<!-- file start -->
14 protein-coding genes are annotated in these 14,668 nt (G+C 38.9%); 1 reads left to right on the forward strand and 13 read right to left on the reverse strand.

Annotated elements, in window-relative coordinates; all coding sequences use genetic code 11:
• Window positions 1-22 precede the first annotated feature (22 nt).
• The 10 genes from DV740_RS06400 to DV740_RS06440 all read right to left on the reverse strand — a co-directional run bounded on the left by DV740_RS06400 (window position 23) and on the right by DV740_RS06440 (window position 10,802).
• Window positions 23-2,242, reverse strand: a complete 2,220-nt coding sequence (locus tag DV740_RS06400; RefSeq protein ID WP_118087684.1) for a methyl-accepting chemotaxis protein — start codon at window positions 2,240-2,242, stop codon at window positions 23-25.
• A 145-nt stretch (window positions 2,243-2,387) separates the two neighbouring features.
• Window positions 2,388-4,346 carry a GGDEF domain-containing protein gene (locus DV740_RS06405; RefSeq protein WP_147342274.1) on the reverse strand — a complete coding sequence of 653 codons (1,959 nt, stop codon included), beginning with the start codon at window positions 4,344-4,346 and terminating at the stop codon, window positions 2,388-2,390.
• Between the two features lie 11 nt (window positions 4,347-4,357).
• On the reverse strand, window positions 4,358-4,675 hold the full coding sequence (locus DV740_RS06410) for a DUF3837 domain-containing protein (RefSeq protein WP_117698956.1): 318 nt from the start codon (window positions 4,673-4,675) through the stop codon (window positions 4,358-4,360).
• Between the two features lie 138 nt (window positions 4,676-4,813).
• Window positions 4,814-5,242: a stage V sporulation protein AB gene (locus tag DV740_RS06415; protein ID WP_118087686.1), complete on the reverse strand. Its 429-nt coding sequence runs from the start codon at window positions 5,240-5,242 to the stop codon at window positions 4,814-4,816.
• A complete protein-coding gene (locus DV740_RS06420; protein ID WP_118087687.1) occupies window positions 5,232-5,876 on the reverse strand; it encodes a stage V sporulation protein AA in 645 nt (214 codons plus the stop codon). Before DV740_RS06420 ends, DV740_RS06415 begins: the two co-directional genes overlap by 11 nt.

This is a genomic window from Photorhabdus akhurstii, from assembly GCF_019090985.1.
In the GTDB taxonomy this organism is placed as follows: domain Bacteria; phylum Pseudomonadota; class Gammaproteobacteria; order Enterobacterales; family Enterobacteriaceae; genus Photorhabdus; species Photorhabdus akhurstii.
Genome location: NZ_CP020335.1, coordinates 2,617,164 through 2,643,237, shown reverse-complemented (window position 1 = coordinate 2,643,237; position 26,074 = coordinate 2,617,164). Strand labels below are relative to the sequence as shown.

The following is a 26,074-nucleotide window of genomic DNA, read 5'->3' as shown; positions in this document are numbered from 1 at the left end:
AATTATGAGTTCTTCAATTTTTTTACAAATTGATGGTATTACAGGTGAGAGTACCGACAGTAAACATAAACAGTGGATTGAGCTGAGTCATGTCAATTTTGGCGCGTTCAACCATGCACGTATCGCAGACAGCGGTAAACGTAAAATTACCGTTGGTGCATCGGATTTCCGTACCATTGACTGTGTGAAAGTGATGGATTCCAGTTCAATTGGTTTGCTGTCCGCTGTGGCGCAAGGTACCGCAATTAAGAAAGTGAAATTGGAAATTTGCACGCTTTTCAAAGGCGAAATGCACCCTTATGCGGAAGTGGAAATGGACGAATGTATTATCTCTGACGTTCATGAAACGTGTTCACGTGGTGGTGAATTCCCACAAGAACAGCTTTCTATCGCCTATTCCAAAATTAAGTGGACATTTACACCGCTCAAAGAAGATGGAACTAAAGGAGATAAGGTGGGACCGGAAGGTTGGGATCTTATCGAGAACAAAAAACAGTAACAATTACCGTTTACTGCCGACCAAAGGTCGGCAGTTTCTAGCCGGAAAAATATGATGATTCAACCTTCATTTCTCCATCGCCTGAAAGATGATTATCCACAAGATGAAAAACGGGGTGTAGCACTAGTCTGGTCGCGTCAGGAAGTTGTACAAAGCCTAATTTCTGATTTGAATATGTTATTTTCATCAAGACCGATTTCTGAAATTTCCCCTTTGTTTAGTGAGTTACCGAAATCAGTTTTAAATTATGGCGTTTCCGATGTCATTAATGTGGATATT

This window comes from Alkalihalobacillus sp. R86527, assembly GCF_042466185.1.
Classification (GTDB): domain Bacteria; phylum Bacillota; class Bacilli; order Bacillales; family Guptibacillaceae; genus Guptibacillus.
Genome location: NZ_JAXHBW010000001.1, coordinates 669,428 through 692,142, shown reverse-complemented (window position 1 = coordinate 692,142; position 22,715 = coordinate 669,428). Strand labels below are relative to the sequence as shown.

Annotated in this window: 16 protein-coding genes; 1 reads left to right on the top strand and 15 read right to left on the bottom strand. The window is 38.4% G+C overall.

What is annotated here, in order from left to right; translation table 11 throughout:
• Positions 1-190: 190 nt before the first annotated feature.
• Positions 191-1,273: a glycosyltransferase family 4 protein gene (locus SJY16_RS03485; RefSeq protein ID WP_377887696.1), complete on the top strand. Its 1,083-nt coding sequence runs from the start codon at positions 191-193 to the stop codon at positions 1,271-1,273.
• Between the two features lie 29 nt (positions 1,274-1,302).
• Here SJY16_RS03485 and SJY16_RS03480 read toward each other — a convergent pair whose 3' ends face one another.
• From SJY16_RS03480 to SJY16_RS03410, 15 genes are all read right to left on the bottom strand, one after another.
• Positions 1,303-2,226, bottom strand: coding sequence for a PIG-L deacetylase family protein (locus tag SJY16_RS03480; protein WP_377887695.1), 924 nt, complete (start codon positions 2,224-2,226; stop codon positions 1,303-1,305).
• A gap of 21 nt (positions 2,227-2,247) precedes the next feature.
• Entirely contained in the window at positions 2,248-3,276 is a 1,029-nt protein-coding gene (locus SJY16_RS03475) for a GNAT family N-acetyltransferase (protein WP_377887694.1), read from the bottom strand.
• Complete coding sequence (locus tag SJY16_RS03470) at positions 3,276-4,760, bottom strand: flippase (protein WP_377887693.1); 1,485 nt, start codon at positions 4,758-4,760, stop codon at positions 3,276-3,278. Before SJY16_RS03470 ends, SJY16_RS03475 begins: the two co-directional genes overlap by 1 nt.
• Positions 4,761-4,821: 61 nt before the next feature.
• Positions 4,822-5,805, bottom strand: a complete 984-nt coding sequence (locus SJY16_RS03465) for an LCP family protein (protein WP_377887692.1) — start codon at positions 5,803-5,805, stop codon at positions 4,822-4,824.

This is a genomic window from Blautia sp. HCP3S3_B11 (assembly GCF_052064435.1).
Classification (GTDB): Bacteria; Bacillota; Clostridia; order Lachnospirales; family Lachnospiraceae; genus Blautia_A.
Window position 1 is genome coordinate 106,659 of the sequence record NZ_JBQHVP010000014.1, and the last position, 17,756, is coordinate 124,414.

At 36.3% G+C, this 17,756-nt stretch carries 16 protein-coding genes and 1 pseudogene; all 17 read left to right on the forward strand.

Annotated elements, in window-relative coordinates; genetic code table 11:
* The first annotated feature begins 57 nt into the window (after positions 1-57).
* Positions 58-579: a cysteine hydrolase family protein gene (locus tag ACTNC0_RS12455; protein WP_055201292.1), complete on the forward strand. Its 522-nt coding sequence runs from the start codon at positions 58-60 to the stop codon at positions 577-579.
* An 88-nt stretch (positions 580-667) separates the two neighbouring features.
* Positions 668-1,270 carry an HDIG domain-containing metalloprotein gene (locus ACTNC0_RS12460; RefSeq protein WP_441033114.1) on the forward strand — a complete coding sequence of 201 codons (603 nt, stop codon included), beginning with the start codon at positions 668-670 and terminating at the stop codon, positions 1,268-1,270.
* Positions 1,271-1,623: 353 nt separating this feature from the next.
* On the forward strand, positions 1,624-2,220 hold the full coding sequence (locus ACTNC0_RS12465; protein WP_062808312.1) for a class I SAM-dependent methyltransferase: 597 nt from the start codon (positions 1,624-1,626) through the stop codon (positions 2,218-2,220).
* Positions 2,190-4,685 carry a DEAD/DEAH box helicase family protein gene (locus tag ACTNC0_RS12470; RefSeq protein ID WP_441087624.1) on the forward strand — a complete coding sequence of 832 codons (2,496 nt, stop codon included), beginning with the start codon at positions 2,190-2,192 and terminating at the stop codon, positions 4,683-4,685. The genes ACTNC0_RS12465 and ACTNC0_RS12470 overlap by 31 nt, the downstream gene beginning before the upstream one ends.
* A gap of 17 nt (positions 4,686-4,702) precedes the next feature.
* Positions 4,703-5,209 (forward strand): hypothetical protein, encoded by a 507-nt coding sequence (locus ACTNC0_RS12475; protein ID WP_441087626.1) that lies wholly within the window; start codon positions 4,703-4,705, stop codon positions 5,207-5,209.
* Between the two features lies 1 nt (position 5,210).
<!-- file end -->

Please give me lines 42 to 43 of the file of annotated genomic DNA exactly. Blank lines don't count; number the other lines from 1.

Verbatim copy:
* Positions 668-1,270 carry an HDIG domain-containing metalloprotein gene (locus ACTNC0_RS12460; RefSeq protein WP_441033114.1) on the forward strand — a complete coding sequence of 201 codons (603 nt, stop codon included), beginning with the start codon at positions 668-670 and terminating at the stop codon, positions 1,268-1,270.
* Positions 1,271-1,623: 353 nt separating this feature from the next.